Look at the dichotomy, rape and murder cases are rising alongside the number of death sentences awarded by courts. Yet, despite knowing they could be awarded death penalty rapists seem to be killing their victims more frequently. Perhaps, paradoxically, the fear of death penalty goads rapists to murder in the hope they will go scot free as there is no witness to file a complaint or give testimony in court.

Kudos to Andhra Chief Minister Jagan Reddy who passed the AP Criminal Law (Amendment) Act 2019 to award death sentences to convicts in rape cases within 21 days. Alas, most other States have yet to set-up fast-track courts for sexual offences. On the fallacious plea they don’t have money.

However, if the purpose of criminal laws is not merely to punish the wrongdoer but also ensure punishment serves as a deterrent for future crimes, then our judicial system is a huge failure. It punishes at snail’s pace, neither satisfying the victim’s quest for justice nor serves as a restraint for potential violators.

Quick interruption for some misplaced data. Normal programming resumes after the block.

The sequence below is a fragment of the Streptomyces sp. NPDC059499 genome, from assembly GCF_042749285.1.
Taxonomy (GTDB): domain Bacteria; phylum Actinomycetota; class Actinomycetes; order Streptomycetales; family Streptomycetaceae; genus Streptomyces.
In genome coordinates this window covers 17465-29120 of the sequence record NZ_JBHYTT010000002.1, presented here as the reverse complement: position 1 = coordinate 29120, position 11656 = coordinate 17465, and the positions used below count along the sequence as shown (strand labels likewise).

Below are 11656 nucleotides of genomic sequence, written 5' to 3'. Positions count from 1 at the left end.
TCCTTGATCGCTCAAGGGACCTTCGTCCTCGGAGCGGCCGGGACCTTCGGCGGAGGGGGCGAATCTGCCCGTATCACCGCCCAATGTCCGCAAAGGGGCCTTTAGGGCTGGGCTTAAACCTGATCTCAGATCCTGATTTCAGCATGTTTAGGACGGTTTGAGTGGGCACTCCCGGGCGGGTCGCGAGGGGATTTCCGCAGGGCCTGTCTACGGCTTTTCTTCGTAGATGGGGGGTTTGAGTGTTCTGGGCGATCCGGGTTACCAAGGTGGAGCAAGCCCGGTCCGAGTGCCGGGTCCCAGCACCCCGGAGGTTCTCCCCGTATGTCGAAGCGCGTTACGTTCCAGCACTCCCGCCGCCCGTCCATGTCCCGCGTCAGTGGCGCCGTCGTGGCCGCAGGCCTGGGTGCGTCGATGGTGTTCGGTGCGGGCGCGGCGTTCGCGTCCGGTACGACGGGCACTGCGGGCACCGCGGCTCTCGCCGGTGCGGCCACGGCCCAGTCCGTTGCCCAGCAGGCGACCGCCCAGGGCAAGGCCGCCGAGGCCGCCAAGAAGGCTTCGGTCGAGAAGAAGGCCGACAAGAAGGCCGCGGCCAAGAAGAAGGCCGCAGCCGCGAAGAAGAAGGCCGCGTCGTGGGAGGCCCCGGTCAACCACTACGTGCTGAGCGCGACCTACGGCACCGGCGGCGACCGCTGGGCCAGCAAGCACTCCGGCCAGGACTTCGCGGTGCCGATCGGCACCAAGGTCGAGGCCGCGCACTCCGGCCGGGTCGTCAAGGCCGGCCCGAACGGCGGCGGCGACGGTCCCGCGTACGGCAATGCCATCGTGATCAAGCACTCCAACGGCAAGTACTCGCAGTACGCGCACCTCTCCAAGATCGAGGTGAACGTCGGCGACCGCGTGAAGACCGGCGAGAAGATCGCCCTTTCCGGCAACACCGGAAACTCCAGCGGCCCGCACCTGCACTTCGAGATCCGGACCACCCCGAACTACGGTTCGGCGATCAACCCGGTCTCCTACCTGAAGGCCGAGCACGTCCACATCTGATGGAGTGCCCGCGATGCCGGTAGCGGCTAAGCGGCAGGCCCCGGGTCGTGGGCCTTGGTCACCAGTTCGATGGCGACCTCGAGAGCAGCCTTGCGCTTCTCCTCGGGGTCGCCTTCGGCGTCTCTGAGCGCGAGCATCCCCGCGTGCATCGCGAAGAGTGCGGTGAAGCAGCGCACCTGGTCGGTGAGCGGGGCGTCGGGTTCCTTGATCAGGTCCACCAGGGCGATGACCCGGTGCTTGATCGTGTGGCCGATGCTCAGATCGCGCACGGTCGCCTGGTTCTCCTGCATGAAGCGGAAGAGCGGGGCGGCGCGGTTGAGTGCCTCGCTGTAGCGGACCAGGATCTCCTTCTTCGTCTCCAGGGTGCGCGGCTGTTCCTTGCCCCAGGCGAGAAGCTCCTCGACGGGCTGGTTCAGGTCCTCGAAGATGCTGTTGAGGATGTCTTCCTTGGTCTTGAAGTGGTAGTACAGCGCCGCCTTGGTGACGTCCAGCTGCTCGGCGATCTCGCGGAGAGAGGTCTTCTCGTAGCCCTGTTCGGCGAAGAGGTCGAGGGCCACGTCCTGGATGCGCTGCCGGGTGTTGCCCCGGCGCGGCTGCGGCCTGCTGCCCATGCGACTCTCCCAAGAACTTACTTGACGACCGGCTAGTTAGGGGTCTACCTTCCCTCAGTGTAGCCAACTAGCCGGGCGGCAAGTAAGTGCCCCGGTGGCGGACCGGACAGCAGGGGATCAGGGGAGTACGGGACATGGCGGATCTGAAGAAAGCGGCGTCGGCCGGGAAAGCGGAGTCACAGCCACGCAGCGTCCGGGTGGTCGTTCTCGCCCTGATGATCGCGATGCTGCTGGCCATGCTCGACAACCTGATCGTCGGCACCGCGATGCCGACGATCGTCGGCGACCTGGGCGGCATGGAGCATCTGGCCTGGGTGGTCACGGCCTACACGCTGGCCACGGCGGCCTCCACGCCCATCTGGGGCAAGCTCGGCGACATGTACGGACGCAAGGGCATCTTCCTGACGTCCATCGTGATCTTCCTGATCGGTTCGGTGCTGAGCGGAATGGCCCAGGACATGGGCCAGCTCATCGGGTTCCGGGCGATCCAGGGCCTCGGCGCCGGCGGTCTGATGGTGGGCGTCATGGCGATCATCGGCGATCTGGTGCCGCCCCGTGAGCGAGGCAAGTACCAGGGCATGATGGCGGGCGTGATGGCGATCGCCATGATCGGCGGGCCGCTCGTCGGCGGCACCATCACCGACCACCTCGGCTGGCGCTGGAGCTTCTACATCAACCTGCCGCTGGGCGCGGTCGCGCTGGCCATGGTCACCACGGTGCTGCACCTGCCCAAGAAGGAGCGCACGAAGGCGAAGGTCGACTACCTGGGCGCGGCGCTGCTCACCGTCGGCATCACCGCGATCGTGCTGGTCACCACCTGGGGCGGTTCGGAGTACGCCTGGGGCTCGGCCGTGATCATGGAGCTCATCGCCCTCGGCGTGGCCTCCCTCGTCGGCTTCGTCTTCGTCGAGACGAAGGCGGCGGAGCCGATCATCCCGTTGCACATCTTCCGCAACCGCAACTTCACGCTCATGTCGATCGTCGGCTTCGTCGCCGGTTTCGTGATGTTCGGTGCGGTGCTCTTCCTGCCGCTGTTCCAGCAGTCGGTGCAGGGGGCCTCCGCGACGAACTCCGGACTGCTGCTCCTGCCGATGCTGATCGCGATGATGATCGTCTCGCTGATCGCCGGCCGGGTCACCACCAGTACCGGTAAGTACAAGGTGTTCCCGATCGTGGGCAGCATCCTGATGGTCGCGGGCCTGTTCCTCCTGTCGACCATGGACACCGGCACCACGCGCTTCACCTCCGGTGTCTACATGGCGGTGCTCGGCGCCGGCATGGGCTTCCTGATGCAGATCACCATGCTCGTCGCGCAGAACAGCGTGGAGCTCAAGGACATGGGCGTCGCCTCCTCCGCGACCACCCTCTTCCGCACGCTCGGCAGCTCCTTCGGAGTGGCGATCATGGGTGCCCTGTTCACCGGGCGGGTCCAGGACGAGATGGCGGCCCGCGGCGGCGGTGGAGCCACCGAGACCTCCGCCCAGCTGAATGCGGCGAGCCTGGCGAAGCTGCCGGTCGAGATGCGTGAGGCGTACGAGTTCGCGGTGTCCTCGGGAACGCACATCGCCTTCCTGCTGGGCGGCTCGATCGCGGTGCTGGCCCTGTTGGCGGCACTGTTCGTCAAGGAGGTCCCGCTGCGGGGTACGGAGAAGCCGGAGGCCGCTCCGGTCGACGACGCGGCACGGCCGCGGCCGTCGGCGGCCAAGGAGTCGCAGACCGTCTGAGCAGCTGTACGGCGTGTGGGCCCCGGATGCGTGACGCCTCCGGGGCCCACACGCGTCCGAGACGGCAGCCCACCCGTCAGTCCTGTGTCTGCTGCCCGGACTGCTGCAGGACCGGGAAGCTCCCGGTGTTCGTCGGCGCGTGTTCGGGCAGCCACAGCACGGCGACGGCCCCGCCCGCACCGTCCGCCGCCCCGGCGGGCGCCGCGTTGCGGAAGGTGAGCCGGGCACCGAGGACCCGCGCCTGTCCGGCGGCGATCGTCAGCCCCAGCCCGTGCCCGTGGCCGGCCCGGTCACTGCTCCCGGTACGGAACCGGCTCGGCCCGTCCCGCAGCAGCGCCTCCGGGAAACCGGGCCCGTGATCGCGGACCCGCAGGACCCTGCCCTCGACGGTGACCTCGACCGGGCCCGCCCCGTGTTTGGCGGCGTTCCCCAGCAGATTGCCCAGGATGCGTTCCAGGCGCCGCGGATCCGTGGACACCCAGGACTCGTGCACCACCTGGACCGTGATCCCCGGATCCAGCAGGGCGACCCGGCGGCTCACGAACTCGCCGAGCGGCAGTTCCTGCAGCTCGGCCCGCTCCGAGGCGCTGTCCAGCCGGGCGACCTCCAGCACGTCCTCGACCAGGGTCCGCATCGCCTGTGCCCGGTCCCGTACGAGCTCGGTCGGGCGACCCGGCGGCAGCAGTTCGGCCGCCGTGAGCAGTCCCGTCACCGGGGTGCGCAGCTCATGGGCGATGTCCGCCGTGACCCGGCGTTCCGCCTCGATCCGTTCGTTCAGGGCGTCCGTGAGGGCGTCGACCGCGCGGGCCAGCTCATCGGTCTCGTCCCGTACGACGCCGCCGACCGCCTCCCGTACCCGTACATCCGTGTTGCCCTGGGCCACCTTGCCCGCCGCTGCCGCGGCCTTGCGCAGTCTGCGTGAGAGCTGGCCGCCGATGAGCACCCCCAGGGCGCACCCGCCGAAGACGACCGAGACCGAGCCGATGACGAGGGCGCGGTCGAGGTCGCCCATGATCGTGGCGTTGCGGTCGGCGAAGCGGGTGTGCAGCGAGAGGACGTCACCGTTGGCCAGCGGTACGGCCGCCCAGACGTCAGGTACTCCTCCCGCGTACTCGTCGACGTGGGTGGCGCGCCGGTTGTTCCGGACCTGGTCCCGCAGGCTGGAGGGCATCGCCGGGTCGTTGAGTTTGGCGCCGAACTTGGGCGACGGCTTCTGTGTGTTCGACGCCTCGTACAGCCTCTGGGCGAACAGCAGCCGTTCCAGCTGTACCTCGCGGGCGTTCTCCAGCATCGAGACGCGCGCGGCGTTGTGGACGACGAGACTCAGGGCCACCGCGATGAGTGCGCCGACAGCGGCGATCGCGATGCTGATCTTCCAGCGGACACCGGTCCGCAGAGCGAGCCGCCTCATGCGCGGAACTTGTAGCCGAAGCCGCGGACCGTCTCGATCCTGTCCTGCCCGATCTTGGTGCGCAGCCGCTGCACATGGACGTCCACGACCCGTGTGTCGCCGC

Certainly, the Nirbhaya rapists will eventually face the noose and will satisfy our bloodlust, but it will not make justice any faster. Time now for our Government to issue clear guidelines, implement laws to fast track cases which award death penalty instead of ‘hanging’ on for years in courts. Time to overturn the adage ‘justice delayed is justice denied.’



The Dispatch is present across a number of social media platforms. Subscribe to our YouTube channel for exciting videos; join us on Facebook, Intagram and Twitter for quick updates and discussions. We are also available on the Telegram. Follow us on Pinterest for thousands of pictures and graphics. We care to respond to text messages on WhatsApp at 8082480136 [No calls accepted]. To contribute an article or pitch a story idea, write to us at [email protected] |Click to know more about The Dispatch, our standards and policies   
Done to Death: Politics of punishment